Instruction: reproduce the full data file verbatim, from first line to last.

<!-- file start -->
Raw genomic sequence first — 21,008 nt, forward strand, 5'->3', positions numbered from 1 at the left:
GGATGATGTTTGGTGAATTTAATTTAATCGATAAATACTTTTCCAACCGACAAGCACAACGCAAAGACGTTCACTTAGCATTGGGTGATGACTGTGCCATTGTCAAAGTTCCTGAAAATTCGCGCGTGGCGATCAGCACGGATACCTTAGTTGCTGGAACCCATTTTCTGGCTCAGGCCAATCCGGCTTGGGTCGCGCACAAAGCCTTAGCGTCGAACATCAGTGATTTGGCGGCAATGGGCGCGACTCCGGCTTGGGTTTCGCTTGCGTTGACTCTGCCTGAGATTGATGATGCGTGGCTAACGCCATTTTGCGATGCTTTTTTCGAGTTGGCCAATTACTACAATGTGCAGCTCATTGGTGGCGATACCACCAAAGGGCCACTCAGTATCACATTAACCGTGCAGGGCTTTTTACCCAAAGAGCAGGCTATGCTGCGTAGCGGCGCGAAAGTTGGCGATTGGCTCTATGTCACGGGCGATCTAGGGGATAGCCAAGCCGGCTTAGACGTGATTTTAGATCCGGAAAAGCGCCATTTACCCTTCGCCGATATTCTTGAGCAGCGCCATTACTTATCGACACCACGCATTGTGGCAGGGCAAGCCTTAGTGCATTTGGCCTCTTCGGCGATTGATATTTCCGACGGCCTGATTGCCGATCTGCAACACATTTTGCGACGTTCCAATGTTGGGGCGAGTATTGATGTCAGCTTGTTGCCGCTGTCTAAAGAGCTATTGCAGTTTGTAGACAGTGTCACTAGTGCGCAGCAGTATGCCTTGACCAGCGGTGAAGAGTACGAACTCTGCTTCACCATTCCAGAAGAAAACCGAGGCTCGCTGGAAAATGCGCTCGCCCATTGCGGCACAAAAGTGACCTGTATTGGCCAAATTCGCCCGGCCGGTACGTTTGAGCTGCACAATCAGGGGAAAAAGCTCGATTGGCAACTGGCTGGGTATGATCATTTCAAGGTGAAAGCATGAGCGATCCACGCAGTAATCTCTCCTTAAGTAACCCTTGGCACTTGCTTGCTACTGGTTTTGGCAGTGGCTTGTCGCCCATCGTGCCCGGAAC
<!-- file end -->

Raw genomic sequence first — 21,008 nt, forward strand, 5'->3', positions numbered from 1 at the left:
GGATGATGTTTGGTGAATTTAATTTAATCGATAAATACTTTTCCAACCGACAAGCACAACGCAAAGACGTTCACTTAGCATTGGGTGATGACTGTGCCATTGTCAAAGTTCCTGAAAATTCGCGCGTGGCGATCAGCACGGATACCTTAGTTGCTGGAACCCATTTTCTGGCTCAGGCCAATCCGGCTTGGGTCGCGCACAAAGCCTTAGCGTCGAACATCAGTGATTTGGCGGCAATGGGCGCGACTCCGGCTTGGGTTTCGCTTGCGTTGACTCTGCCTGAGATTGATGATGCGTGGCTAACGCCATTTTGCGATGCTTTTTTCGAGTTGGCCAATTACTACAATGTGCAGCTCATTGGTGGCGATACCACCAAAGGGCCACTCAGTATCACATTAACCGTGCAGGGCTTTTTACCCAAAGAGCAGGCTATGCTGCGTAGCGGCGCGAAAGTTGGCGATTGGCTCTATGTCACGGGCGATCTAGGGGATAGCCAAGCCGGCTTAGACGTGATTTTAGATCCGGAAAAGCGCCATTTACCCTTCGCCGATATTCTTGAGCAGCGCCATTACTTATCGACACCACGCATTGTGGCAGGGCAAGCCTTAGTGCATTTGGCCTCTTCGGCGATTGATATTTCCGACGGCCTGATTGCCGATCTGCAACACATTTTGCGACGTTCCAATGTTGGGGCGAGTATTGATGTCAGCTTGTTGCCGCTGTCTAAAGAGCTATTGCAGTTTGTAGACAGTGTCACTAGTGCGCAGCAGTATGCCTTGACCAGCGGTGAAGAGTACGAACTCTGCTTCACCATTCCAGAAGAAAACCGAGGCTCGCTGGAAAATGCGCTCGCCCATTGCGGCACAAAAGTGACCTGTATTGGCCAAATTCGCCCGGCCGGTACGTTTGAGCTGCACAATCAGGGGAAAAAGCTCGATTGGCAACTGGCTGGGTATGATCATTTCAAGGTGAAAGCATGAGCGATCCACGCAGTAATCTCTCCTTAAGTAACCCTTGGCACTTGCTTGCTACTGGTTTTGGCAGTGGCTTGTCGCCCATCGTGCCCGGAAC